T he Hampton Town Board will let select groups use the town hall.
Officials began last week the process of putting together a set of guidelines governing the use of the town hall and are leaning toward a policy that would allow local, nonprofit organizations to use the facility.
Officials were approached this winter by a Vermont-based non-profit holistic healing center about using the town hall for a special event. The request was approved, but officials decided they needed to develop a policy regarding use of the town hall.
Although the policy is still being written, officials did agree on several guidelines.
Use of the town hall will be restricted to non-profit organizations. Commercial businesses or use for social functions would not be permitted.
“I don’t want to get into birthday parties and family barbecues,” Supervisor Dave O’Brien said.
The facility would also be limited to local non-profit groups on a first come, first serve basis. Groups from outside the community, or groups that don’t serve Hampton residents, would not be permitted to use the town hall.
Tobacco and alcohol use would be prohibited and any requests to serve food would be examined by the town board on a case-by-case basis. Groups would also be responsible for any damage that may occur and would be expected to leave the facility in the same condition in which they found it.
Officials are still determining if groups would be asked to provide a security deposit and whether to charge a nominal fee to use the facility.
Tamme Taran, councilperson, said she was in favor of groups providing a donation for using the town hall. That donation would be given to the Hampton Volunteer Fire Department, which has struggled to keep up with the escalating costs of operation.
Officials are expected to consider other guidelines as well as determine if the town’s insurance would covers groups using the facility.
A completed policy should be ready for board consideration later this spring or summer.
In other matters, the board approved a resolution to spend up to $1,200 on paint for the town highway garage.
The work, which will be done later this spring, will be completed by participants in Washington County’s alternative sentencing program and will not cost the town any money.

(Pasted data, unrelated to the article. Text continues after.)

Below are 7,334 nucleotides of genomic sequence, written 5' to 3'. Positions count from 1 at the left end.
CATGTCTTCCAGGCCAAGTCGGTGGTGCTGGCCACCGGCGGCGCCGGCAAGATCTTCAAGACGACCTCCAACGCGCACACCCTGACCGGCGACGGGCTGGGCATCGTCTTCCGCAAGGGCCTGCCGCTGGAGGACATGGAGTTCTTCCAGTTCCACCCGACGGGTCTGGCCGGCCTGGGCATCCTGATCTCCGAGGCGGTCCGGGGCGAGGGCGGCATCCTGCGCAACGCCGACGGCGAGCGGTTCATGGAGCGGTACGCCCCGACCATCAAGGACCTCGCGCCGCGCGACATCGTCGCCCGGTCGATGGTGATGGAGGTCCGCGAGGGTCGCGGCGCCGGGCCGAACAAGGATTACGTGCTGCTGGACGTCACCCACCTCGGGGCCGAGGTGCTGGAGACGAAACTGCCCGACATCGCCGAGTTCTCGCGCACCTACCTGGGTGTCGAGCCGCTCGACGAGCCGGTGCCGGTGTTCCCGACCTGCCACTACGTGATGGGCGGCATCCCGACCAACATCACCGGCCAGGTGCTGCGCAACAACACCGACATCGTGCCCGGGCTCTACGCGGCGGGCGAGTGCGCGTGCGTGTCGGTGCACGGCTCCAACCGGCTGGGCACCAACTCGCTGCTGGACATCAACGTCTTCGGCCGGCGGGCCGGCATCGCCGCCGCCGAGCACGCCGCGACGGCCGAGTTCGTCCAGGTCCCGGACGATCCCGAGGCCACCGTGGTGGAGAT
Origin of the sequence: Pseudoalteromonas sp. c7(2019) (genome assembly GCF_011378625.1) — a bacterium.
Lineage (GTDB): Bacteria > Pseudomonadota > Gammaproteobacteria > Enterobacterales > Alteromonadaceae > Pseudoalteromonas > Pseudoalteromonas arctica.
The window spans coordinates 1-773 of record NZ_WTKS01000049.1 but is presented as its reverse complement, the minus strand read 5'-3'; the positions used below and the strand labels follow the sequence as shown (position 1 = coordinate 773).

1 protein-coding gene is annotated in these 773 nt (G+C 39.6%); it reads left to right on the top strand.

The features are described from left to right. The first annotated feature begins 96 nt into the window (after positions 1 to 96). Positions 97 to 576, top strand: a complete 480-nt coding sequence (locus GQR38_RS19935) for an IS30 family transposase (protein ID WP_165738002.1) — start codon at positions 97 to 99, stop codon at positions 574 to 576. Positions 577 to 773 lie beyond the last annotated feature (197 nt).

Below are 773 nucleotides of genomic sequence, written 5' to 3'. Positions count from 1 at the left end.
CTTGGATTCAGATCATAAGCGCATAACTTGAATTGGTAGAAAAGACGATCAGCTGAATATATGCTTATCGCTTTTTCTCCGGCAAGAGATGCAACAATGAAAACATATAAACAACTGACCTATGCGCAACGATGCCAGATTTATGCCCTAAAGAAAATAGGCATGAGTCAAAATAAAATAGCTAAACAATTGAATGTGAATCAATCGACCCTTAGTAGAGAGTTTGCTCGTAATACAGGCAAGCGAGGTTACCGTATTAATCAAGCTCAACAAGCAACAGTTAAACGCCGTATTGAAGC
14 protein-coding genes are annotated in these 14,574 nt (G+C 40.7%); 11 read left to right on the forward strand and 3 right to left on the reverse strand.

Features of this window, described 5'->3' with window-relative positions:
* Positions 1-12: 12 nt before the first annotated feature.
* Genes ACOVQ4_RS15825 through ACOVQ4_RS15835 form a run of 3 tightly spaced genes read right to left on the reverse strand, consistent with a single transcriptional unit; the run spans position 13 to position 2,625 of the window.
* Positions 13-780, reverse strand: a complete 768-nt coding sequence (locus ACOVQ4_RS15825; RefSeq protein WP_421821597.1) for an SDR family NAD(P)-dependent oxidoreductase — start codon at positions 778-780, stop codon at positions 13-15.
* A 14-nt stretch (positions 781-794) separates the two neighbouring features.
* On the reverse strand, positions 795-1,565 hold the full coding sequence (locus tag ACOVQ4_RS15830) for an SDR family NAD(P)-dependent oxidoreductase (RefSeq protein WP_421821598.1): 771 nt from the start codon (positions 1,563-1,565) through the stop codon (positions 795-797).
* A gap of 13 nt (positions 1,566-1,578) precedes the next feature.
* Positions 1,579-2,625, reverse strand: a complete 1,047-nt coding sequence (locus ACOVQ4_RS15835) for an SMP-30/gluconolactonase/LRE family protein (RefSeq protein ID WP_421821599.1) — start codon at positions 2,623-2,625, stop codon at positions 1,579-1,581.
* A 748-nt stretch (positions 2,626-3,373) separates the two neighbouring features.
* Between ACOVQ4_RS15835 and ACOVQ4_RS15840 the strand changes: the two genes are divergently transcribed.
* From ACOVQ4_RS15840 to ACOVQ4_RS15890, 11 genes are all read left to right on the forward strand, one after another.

Using participants from the alternative sentencing program has become an increasingly popular way for municipalities to save money. The town of Hartford utilized participants last summer to paint municipal property and Hampton used participants from the program during construction of its town hall.
The board directed Herb Sady, highway superintendent, to obtain and erect signs regulating the size of vehicles that are permitted on Staso Road.
Officials express their concern last month about the number of motorists who use Staso Road, a dirt road less than a half-mile long, as a connection between State Route 22A and County Route 18.
The road, which is on the northbound side of Route 22A, approximately a half-mile south of the town offices, climbs a steep hill before it meets County Route 18. The intersection, which is located just north of a sharp bend in the road and on a hill, is problematic because motorists have a hard time seeing oncoming traffic traveling north and south on County Route 18. It’s particularly bad in the winter when snow banks further obstruct the view.
Officials had discussed closing the road during the summer, but are prohibited from doing so, although they can choose not to maintain it.
They hope that by imposing weight limit signs they can stem the flow of traffic on the road.
The town formalized an agreement with the Hampton Volunteer Fire Department to lease the firehouse. The agreement is valid for 10 years and will cost the department a $1.
The planning board hopes to review recommendations made by attorney Matt Fuller regarding the town’s mobile home ordinance. The planning board has been working on the law for more than a year and Bonnie Hawley, chairman is hopefully it will in front of the board for consideration by next month.
The town set May 21 at 7:25 p.m. as the date for a public hearing on a local law that would change the date residents could grieve their property tax assessments.